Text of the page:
Addressing  SB 349  (GRAND JURY EVIDENCE BY POLICE OFFICERS), Mr.             
 McGee said he shares Ms. Brink's sentiments regarding this rule,              
 however, he recognizes that in many case the testimony of police              
 officers is somewhat cumulative and proforma before a grand jury.             
 TAPE 94-25, SIDE A                                                            
 Number 031                                                                    
 CINDY SMITH, Executive Director, Alaska Network on Domestic                   
 Violence & Sexual Assault, stated her support for SB 349, SB 350,             
 SB 351 and SB 353.                                                            
 Addressing  SB 350  (ARREST FOR VIOLATING RELEASE CONDITIONS) Ms.             
 Smith said this idea was originally brought to the Network's                  
 attention by judges in Fairbanks and Anchorage, so the judges did             
 not agree that the current system for rotation of bail and bench              
 warrants, etc., was appropriate or useful.                                    
 Ms. Smith said the process is not timely for most victims of                  
 domestic violence.  Police officers will make the judgement, not              
 the victim, so it is not an automatic sort of thing that because              
 somebody calls the police that there is going to be an arrest.                
 Ms. Smith pointed out that in domestic violence cases, particularly           
 when there is an offender who is stalking, or is trespassing on               
 property, or who is harassing to a very significant degree, the               
 victim's liberty is also at stake.                                            
 Number 113                                                                    
 Addressing  SB 351  (CHARACTER EVIDENCE IN CRIMINAL TRIALS), Ms.              
 Smith said her experience in six years in the field of sexual                 
 assault cases is that victims are, in fact, routinely put on trial,           
 that their sexual history is not considered exempt from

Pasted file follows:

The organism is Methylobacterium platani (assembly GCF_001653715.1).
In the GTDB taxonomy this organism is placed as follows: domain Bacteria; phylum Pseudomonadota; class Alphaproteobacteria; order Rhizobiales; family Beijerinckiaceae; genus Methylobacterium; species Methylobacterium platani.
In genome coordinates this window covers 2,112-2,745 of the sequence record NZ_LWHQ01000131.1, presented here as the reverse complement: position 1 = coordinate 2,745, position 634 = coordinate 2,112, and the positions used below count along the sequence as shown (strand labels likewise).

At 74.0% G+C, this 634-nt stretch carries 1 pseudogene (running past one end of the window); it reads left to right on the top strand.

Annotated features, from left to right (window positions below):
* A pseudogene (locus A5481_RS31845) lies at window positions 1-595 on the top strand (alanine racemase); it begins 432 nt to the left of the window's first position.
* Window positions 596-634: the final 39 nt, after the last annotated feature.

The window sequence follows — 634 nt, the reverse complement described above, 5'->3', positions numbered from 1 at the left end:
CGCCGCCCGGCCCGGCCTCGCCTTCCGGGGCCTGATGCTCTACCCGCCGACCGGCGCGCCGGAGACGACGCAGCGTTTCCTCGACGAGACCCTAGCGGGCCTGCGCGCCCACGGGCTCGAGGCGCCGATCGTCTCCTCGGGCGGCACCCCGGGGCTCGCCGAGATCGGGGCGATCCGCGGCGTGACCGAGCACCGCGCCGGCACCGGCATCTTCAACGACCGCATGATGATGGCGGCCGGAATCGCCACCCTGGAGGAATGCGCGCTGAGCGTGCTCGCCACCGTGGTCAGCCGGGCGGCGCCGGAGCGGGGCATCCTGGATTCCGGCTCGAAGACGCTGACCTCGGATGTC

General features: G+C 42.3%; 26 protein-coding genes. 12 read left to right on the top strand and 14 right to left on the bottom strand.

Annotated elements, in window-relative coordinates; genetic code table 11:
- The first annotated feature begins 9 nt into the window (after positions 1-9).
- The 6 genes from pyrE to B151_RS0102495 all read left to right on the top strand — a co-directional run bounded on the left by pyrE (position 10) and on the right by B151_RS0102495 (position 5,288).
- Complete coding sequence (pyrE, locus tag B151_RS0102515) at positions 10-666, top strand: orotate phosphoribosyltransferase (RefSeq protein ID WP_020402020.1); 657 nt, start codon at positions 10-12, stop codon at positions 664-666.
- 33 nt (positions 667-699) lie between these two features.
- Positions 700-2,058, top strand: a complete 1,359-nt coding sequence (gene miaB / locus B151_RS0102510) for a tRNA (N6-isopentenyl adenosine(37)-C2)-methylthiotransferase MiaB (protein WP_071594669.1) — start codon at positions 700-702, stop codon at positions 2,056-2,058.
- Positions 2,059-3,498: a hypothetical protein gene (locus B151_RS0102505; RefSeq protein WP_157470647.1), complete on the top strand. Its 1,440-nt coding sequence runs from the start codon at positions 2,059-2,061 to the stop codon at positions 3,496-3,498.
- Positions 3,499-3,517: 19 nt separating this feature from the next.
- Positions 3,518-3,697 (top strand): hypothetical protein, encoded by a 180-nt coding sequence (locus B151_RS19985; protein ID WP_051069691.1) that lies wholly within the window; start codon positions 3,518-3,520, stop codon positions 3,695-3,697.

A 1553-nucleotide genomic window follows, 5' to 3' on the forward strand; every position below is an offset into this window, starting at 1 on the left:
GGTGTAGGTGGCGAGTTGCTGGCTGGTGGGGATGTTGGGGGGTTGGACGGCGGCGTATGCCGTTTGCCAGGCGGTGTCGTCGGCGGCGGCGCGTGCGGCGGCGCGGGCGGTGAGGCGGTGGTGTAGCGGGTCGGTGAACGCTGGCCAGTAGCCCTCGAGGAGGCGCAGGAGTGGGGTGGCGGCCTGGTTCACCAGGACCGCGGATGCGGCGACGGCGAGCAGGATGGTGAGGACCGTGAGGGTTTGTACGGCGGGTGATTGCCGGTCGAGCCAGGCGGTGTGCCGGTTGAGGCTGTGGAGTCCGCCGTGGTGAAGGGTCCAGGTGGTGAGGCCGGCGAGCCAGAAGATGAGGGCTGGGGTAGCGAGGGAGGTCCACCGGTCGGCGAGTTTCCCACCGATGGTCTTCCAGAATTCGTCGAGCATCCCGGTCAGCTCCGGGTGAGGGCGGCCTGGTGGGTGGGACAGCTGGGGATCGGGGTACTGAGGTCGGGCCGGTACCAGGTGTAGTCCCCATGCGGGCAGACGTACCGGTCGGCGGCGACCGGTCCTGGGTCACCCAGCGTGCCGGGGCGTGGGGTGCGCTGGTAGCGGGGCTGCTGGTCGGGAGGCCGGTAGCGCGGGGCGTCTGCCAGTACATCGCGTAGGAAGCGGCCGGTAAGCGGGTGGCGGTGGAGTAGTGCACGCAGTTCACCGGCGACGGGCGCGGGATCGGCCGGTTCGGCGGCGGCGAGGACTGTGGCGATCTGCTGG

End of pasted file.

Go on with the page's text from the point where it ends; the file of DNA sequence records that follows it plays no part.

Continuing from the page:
examination, and that no case that she is aware of has any                    
 defendant's prior conviction been allowed, particularly in adult              
 rape cases.  She said for the Rules of Evidence to allow                      
 significant portions and significant questions of the victim's                
 activities to be examined, but to prevent that same kind of                   
 examination to go on about what the defendant's past is simply                
 Number 200                                                                    
 JAYNE ANDREEN, Director, Council on Domestic Violence & Sexual                
 Assault, stated the Council's strong support for the Governor's               
 crime package.                                                                
 Addressing  SB 350  (ARREST FOR VIOLATING RELEASE CONDITIONS), Ms.            
 Andreen said one of points that needs to be stressed from the                 
 victim's standpoint is that when talking about domestic violence,             
 stalking and sexual assault types of cases, we're talking about the           
 key issues being power and control, the ability of the alleged                
 offender to have power over the victim and to maintain a level of             
 control.  One of the clearest ways to give the power back to the              
 victim is by using a system that works.  She added that it is not             
 just liberty for the victim they are concerned about, it is her               
 right to safety.                                                              
 Speaking to  SB 351  (CHARACTER EVIDENCE IN CRIMINAL TRIALS), Ms.             
 Andreen pointed out that based on statistics and projections in               
 1992, between 4,000 and 8,000 sexual assaults took place in the               
 State of Alaska.  In reality, 566 of those assaults were reported             
 to law enforcement, and approximately 60 percent of those that were           
 reported were denied or declined for prosecution.  She said the               
 issue of consent is one that the victims know from the time the               
 assault happens is going to be something that they are going to               
 have to deal with.  When an assault victim has to go before the               
 court and listen to and respond to innuendos that she was at fault,           
 that she caused it all to happen, it is more devastating than the             
 actual physical assault in many cases.  She stressed that rape is             
 happening way too often in our communities and it is not going to             
 stop until we say we have had enough.                                         
 There being no further testimony on the legislation before the                
 committee, Senator Taylor adjourned the meeting at 3:35 p.m.